This Week’s Economic Data: Strong 2017 Finish for Industrial Production

By at 18 January, 2018, 2:55 pm

by Raymond J. Keating-

Industrial production – the output of the nation’s industrial sectors, i.e., manufacturing, mining and utilities – finished 2017 on a strong note, expanding by 0.9 percent, even though manufacturing output barely inched ahead, according to the latest report from the Federal Reserve.

Overall industrial production was up for the year, growing by 1.8 percent. While that’s not exactly robust, it came after declines in 2016 and 2015. For good measure, growth clearly stepped up in the fourth quarter of 2017, jumping by 8.2 percent at an annual rate, after being restrained in the third quarter due to the effects of Hurricanes Harvey and Irma.

Manufacturing output largely paralleled the story for total industrial production. For the year, manufacturing production expanded by 1.3 percent, but that compared to no growth in 2016 and a mere 0.1 percent for 2015. And while growth barely moved ahead at 0.1 percent in December, the fourth quarter showed strong growth – expanding an annual rate of 7.0 percent.

As noted in the following two charts, industrial production and manufacturing production have a lot of ground to make up.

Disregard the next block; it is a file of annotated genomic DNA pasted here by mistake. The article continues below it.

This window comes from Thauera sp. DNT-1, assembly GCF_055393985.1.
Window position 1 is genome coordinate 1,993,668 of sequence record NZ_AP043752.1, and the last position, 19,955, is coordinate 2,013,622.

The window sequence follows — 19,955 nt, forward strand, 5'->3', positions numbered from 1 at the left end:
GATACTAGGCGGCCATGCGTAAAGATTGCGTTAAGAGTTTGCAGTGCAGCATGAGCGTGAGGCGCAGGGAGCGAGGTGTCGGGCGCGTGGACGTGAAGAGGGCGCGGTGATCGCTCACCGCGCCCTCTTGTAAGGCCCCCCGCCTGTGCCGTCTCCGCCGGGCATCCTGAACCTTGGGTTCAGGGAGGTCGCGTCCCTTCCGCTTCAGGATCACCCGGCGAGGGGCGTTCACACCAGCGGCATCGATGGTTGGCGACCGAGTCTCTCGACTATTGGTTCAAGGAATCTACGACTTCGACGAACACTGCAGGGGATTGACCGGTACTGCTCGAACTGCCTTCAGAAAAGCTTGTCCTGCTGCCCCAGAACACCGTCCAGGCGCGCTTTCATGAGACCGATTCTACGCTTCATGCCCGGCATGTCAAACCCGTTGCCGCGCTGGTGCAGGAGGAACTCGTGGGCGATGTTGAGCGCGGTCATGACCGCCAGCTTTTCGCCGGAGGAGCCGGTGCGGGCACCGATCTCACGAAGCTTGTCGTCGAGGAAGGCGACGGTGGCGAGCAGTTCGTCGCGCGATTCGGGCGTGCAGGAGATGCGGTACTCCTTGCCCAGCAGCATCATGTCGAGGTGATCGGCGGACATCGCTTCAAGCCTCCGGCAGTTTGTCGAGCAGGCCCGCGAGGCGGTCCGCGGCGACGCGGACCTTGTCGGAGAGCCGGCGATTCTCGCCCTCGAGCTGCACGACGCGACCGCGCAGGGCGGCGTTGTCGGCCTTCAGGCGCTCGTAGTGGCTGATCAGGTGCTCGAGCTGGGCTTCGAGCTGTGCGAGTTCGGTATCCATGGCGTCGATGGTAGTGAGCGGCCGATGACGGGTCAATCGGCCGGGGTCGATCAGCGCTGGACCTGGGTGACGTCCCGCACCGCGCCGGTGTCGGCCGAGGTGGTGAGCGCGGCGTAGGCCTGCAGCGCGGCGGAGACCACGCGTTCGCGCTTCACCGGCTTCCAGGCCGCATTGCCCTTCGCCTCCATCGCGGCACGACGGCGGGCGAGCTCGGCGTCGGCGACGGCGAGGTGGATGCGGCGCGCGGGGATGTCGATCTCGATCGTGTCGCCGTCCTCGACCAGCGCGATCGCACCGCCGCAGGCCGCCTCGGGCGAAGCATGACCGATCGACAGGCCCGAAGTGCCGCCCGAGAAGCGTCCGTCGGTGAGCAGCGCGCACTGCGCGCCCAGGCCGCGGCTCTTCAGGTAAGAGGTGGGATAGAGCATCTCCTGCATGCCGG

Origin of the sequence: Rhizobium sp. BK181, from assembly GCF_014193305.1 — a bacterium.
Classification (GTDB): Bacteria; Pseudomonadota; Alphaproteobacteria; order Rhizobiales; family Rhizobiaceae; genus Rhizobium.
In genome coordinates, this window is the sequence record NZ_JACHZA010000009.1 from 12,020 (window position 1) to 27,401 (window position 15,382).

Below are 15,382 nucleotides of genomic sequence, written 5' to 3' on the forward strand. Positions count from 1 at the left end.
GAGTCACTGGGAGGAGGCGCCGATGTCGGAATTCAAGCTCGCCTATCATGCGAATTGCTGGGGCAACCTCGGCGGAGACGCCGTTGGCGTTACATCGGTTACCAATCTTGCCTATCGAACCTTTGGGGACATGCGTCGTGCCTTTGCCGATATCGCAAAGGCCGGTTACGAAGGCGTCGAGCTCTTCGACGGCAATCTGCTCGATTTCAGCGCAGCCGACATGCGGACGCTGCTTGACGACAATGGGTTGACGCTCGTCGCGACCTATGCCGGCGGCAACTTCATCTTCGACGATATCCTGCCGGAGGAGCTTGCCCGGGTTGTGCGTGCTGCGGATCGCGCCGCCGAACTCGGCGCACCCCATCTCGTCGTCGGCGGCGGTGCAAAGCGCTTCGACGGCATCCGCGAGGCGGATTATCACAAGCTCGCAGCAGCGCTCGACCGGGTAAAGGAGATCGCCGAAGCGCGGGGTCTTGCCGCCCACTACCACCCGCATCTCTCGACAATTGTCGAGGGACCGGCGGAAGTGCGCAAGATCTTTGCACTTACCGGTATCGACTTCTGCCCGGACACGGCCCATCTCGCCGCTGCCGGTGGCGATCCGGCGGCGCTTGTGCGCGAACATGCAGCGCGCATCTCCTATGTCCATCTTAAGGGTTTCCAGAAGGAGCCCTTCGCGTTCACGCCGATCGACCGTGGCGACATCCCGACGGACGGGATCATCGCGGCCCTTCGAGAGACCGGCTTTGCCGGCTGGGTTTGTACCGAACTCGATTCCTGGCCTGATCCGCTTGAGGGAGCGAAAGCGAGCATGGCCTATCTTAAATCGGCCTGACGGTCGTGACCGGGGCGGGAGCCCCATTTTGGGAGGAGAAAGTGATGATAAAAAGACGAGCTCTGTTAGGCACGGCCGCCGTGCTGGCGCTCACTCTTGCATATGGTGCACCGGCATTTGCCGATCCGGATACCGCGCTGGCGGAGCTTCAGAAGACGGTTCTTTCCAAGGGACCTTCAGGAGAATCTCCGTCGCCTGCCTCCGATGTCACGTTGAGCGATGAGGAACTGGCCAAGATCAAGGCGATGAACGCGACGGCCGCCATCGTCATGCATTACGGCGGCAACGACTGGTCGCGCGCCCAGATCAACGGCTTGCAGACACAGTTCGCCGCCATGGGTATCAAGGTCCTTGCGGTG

As noted in Chart 1, industrial production temporarily broke above the pre-recession high in mid-2014, then falling back, and only again pushing above the pre-recession peak in October 2017. As for manufacturing, Chart 2 shows that output has not yet reached the pre-recession high. So, the U.S. industrial sector – in particular, manufacturing – stand woefully short of where it should be in terms of output, especially if we assumed even a sluggish rate of growth.

The good news comes on the policy front, with business tax reform (including lower tax rates and expensing) passed and signed into law, as well as regulatory restraint being shown by both the White House and Congress. This, of course, is a dramatic shift in the policy climate compared to the tax-and-regulate agenda imposed during the Obama years. Looking ahead, substantial regulatory relief and reform, along with further tax relief, would create, barring protectionist missteps on the trade front, even more fertile ground for industrial growth in the near term and over the long run.


Raymond J. Keating is chief economist for the Small Business & Entrepreneurship Council.

Keating’s latest book published by SBE Council is titled Unleashing Small Business Through IP:  The Role of Intellectual Property in Driving Entrepreneurship, Innovation and Investment and it is available free on SBE Council’s website here.

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